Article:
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Another Italian traveller selling fake designer jackets

Issue Date: Monday, 7 April 2008

Consumer Protection officers along with the Australian Customs Service is seeking an Italian person of interest known as ‘Salvatore S’ who is allegedly flogging fake designer jackets, very similar to previous rorts uncovered in 2005, 2006 and 2007.

“This person is said to be representing himself as a Manager of Emporio Armani and claims to be having difficulty finding Perth Airport,” Consumer Protection Commissioner Anne Driscoll said.

“When conversation was established with one hapless good Samaritan at a Merriwa petrol station last week, Salvatore claimed to have designer leather jackets worth $1,300 each and for his kindness would sell him three for just $500 in total.

“Like previous designer jacket scams, these garments are most likely made in China, not Italy as represented, and are very poorly made of cheap materials such as vinyl . The usual ‘place of origin’ and ‘care and content’ labels are also missing from these garments.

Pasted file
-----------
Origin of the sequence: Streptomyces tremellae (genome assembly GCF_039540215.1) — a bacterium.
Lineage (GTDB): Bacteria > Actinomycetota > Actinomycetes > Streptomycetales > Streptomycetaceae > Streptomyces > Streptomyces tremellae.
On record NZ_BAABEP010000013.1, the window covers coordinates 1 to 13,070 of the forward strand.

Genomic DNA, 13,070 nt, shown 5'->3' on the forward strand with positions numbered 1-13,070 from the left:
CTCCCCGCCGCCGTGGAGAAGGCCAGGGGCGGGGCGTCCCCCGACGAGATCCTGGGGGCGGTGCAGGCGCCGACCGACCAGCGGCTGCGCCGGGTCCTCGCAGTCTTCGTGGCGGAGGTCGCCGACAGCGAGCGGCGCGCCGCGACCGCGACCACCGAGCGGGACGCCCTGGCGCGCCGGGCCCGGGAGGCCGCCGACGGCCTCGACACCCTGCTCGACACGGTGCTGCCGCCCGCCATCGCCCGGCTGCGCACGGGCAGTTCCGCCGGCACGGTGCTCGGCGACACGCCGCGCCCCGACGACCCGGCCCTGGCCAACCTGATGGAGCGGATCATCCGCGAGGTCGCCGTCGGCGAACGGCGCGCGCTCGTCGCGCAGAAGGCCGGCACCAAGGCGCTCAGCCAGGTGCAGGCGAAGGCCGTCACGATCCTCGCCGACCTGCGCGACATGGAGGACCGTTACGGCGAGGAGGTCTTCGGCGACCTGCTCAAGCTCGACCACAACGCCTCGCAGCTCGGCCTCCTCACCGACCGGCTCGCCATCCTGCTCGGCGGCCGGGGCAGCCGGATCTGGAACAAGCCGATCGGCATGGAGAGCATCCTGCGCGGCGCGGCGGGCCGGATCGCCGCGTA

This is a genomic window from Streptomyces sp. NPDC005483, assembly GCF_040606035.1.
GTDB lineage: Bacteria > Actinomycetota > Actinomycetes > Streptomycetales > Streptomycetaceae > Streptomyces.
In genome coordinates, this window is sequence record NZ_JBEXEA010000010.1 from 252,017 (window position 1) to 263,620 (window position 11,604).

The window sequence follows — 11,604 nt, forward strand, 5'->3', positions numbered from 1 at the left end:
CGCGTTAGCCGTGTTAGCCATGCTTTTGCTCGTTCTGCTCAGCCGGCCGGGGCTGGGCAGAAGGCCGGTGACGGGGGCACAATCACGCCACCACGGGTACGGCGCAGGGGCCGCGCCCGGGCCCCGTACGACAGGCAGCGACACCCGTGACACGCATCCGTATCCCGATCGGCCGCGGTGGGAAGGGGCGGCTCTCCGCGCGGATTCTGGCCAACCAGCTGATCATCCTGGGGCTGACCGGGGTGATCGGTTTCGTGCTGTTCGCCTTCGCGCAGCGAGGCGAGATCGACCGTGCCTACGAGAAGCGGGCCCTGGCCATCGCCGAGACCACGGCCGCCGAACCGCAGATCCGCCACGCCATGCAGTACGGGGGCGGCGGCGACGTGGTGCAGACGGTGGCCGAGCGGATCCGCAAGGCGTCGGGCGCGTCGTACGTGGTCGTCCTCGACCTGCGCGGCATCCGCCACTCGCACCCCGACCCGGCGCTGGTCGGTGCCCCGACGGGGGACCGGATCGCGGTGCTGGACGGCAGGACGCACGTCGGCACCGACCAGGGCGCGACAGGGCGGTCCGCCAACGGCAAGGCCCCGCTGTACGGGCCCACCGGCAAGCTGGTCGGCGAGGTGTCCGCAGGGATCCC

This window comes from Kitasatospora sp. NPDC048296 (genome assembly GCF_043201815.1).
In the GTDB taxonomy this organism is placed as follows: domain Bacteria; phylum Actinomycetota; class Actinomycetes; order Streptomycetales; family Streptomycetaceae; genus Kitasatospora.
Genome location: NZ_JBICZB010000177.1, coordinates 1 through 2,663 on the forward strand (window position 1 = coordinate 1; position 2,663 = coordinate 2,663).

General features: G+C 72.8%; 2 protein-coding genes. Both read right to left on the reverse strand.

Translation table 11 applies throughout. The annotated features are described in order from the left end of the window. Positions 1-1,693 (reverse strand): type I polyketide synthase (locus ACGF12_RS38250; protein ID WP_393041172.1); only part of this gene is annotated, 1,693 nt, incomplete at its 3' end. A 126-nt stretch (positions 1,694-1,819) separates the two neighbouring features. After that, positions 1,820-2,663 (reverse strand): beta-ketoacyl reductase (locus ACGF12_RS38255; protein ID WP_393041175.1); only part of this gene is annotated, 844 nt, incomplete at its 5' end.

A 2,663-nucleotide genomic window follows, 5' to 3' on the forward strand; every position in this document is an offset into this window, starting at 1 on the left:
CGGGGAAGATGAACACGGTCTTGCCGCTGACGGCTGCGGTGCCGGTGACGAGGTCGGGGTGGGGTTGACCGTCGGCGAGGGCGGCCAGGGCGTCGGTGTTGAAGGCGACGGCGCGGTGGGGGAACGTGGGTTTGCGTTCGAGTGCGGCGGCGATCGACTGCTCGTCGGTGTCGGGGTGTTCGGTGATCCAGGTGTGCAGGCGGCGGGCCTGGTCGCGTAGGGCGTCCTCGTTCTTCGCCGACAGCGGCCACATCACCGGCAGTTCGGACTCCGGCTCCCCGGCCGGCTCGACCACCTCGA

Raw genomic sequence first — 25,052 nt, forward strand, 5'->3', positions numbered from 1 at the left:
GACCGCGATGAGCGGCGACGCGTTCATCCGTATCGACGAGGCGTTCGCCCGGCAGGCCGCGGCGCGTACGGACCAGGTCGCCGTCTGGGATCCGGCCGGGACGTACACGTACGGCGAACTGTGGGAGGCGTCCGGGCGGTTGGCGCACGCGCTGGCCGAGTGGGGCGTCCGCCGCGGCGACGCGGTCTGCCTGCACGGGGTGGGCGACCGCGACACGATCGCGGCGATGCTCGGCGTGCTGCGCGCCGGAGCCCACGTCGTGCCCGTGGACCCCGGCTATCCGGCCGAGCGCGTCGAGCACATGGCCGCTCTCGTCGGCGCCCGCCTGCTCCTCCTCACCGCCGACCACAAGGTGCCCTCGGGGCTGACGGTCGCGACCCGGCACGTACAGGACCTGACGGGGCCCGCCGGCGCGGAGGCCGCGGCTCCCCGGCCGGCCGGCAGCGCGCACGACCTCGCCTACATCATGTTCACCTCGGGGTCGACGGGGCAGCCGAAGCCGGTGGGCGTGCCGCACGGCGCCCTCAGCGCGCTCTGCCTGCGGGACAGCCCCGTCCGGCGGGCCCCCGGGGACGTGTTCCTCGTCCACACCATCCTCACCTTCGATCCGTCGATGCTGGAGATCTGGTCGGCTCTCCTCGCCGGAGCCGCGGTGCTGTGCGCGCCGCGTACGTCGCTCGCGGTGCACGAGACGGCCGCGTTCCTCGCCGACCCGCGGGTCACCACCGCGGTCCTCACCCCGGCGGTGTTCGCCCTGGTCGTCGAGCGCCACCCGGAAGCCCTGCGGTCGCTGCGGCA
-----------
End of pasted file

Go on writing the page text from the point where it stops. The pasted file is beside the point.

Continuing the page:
“In 2006 an Italian National was apprehended at Perth Airport and prevented from taking $60,000 cash out of the country from funds he obtained by selling fake designer jackets. $56,700 of this money was subsequently seized and used as refunds for 60 victims who were stung by the con man,” Commissioner Driscoll said.

These so-called designer clothing salesmen are usually well dressed and of Italian appearance, all having some story about needing directions or having attended trade shows and having excess stock.

“People report getting approached by these swindlers at petrol stations, in shopping centre car parks and even while they are stopped at traffic lights,” Ms Driscoll said.

“Consumers should always be highly sceptical of any unsolicited offer, especially those that are ‘urgent’ and require payment in cash. The Door-to-Door Trading Act provides consumers protection against pressure sales and these sellers risk fines of up to $20,000 for individuals and $100,000 for companies, if they mislead consumers,” she said.

Consumer Protection is working with the Australian Customs Service and the Department of Immigration and Citizenship. Anyone with any information about Salvatore’s whereabouts should telephone 1300 30 40 54 or email consumer@docep.wa.gov.au .